By Jeffrey Lewis
11 March 2016
On March 9, KCNA and Rodong Sinmun announced that Kim Jong Un had visited a facility where he learned about North Korea’s progress in mating nuclear weapons to ballistic missiles. A subsequent television broadcast included more than dozen still images from the visit. Not only did Kim Jong Un pose with a number of missiles, including the KN-08, but he also posed with a model of compact nuclear weapon and modern reentry body.
Here are the five things you need to know about Kim’s visit.
- Kim might have been visiting the Chamjin Missile Factory outside of Pyongyang.
North Korea did not announce the location of the visit, but a likely location is the North’s main missile production facility outside of Pyongyang, the Tae-sung Machine Factory (also known as the Chamjin Missile Factory). Michael Madden has matched the ceiling lights to the lone picture believed to have been taken at the site. The Tae-sung Machine Factory is located at: 38.951517°N, 125.568482°E.
- The room is filled with a number of North Korean ballistic missiles.
Although attention has understandably focused on the nuclear weapon sitting in front of Kim, the factory room contains two known modifications of the KN-08, unpainted Nodong missiles and what may be Musudan missiles. While most of the press reporting has focused on North Korea’s ICBM, the official announcement said that the North’s nuclear warheads “have been standardized to be fit for ballistic rockets by miniaturizing them.” That, along with the variety of missiles in the room, suggests North Korea plans to arm several types of missiles with nuclear warheads.
- We know a lot more about the KN-08, including that it uses two Nodong engines.
Since North Korea displayed the KN-08 ICBM during parades in 2012 and 2013, followed by a substantially modified version in 2015, analysts have attempted to estimate the missile’s design and performance. In 2013, John Schilling argued that the first stage of the KN-08 was most likely a pair of Nodong engines. Although the images do not provide quite enough detail to determine the type of engine, for the first time we can confirm that the first stage of the KN-08 Mod 1 comprises two engines. That increases our confidence in our estimates of the KN-08’s range and payload. The fact that both missiles are displayed, along with an analysis of the serial numbers, suggests that North Korea intends to deploy both variants of the KN-08.
- North Korea has a more plausible reentry body.
One of the big questions about North Korea’s nuclear program is whether or not North Korea can design a reentry vehicle that will protect the warhead during its journey from launch to target. The KN-08 missiles that North Korea paraded in 2012 and 2013 were almost certainly mock-ups. Although the quality of the mock-ups improved between parades, the nosecones were particularly unconvincing. North Korea has now shown a reentry body that looks like early US and Soviet ones. The reentry body still hasn’t been tested, but this is the first credible reentry vehicle design that North Korea has displayed.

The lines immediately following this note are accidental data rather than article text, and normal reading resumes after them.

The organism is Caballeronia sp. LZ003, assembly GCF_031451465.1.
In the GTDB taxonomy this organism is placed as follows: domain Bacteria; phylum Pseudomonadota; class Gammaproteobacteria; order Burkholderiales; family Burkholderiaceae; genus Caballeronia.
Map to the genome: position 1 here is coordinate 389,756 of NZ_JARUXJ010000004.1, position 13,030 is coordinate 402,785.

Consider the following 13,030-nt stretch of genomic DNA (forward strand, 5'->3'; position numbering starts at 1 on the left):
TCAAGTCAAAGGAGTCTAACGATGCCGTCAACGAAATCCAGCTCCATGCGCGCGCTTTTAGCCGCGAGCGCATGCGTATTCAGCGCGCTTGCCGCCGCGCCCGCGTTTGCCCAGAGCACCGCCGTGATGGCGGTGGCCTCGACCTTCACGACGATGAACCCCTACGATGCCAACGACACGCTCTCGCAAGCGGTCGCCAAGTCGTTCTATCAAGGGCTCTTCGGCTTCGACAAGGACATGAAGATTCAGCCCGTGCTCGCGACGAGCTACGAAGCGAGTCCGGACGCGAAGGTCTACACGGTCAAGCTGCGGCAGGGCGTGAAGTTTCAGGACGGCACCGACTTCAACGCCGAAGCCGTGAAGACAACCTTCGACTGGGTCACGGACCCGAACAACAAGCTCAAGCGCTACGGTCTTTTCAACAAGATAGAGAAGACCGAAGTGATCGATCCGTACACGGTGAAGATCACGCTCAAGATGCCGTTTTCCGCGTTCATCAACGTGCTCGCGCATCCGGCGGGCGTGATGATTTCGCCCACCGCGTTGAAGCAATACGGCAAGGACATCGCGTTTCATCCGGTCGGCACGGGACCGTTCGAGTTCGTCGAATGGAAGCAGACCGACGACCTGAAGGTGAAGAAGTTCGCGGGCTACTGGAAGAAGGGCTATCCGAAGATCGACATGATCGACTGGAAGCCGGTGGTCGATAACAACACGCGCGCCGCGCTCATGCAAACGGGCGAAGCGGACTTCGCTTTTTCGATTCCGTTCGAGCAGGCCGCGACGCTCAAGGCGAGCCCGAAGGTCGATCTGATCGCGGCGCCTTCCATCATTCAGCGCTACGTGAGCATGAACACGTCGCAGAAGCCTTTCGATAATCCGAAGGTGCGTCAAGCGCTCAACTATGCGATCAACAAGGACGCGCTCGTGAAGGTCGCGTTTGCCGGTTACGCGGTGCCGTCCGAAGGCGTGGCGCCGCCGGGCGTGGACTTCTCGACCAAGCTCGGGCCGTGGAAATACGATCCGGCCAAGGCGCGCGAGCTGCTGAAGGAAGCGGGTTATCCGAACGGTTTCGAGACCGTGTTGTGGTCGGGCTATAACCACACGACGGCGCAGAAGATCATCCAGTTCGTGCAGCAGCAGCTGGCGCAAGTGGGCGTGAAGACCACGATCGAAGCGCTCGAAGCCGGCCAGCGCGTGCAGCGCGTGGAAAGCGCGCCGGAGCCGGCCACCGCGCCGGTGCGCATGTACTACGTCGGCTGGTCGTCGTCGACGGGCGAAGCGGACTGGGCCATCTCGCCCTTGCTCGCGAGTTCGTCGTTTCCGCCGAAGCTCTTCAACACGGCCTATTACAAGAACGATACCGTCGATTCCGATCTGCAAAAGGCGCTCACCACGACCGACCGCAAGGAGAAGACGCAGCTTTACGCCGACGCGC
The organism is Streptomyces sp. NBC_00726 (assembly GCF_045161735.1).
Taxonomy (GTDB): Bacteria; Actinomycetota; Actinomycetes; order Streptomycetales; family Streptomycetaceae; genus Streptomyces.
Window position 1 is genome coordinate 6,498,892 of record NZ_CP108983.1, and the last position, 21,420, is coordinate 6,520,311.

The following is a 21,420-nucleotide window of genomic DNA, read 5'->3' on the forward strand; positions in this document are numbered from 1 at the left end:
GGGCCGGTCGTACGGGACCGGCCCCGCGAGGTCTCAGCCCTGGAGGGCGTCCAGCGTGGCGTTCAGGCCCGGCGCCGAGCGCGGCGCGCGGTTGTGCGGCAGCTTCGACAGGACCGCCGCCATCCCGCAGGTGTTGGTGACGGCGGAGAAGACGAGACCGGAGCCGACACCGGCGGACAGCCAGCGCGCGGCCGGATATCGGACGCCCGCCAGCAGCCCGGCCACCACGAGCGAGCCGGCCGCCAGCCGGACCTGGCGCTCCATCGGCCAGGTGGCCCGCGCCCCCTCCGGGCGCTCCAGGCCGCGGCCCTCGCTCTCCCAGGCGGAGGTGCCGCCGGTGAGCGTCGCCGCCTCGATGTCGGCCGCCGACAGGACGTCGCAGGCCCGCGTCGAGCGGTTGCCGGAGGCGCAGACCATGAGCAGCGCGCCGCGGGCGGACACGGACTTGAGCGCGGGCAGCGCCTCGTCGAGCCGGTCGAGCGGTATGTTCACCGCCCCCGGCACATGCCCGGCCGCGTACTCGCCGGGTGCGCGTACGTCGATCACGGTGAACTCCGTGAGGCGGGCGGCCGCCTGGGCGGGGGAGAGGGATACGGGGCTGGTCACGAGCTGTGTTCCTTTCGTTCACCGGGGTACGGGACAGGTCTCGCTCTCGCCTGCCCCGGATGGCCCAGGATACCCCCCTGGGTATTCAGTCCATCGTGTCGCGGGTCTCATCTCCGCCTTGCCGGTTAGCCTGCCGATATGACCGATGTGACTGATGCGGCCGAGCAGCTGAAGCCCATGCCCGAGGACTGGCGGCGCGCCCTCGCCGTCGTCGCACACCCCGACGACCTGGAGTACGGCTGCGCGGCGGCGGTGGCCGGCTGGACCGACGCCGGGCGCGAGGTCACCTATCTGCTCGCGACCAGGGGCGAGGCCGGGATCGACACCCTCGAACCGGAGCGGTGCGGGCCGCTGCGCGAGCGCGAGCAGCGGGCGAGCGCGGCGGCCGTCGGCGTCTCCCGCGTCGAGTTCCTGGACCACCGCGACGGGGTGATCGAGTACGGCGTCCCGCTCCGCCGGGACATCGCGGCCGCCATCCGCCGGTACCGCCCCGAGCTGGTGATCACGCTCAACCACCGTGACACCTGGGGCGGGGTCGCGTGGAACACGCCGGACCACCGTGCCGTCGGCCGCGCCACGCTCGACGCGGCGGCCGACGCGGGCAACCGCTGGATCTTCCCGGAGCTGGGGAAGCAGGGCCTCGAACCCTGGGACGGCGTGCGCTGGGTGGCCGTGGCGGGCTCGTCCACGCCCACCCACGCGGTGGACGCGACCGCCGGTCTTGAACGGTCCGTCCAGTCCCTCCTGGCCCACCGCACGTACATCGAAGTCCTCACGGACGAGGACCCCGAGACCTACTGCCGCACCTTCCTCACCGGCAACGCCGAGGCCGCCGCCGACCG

- The nuclear weapon—a compact fission device—would be small enough for a missile.
There has long been a debate about whether to take the DPRK’s claims to have “miniaturized” its nuclear weapons seriously. As I have argued previously, there is enough open source evidence to take seriously the possibility that North Korea has developed a compact fission device that is approximately 60 cm in diameter and weighs between 200-300 kilograms. It is hard to make precise measurements at this size, but we assume the warheads fit inside the reentry body next to it. This would be similar to a Pakistani nuclear design that surfaced in Switzerland after the break-up of the A.Q. Khan network. The size of the object is consistent with these expectations. The device is not a classical two-stage thermonuclear weapon, but North Korean designers may use deuterium-tritium gas to “boost” the yield of the nuclear explosion. The object is probably a mockup, since nuclear weapons are filled with conventional explosives and would be very dangerous. Some US experts are skeptical—they don’t think the object looks right. It does not look like US devices, to be sure, but it is hard to know if aspects of the model are truly implausible or simply that North Korean nuclear weapons look different than their Soviet and American cousins. The size, however, is consistent with my expectations for North Korea. And it is hard to believe that, after four nuclear tests, the North Koreans can’t make a plausible mock-up.
Kim Jong Un’s decision to pose with a nuclear weapon is not surprising. For several years now, North Korean officials have asserted that they have the capability to strike targets in the United States. North Korea has paraded variants of the KN-08 ICBM on three occasions, announced that previous nuclear tests were for the purpose of “miniaturizing” the North’s nuclear weapons, and published a map of the targets in the United States including Washington, DC. In response to these threats, US officials have consistently stated that North Korea has yet to demonstrate the full range of technologies necessary to target the United States. The images released on March 9 are intended to bolster the North’s deterrent in the face of such skepticism.
Jeffrey Lewis is Director of the East Asia Nonproliferation Program at the James Martin Center for Nonproliferation Studies (CNS), Middlebury Institute of International Studies at Monterey, and a frequent contributor to 38 North.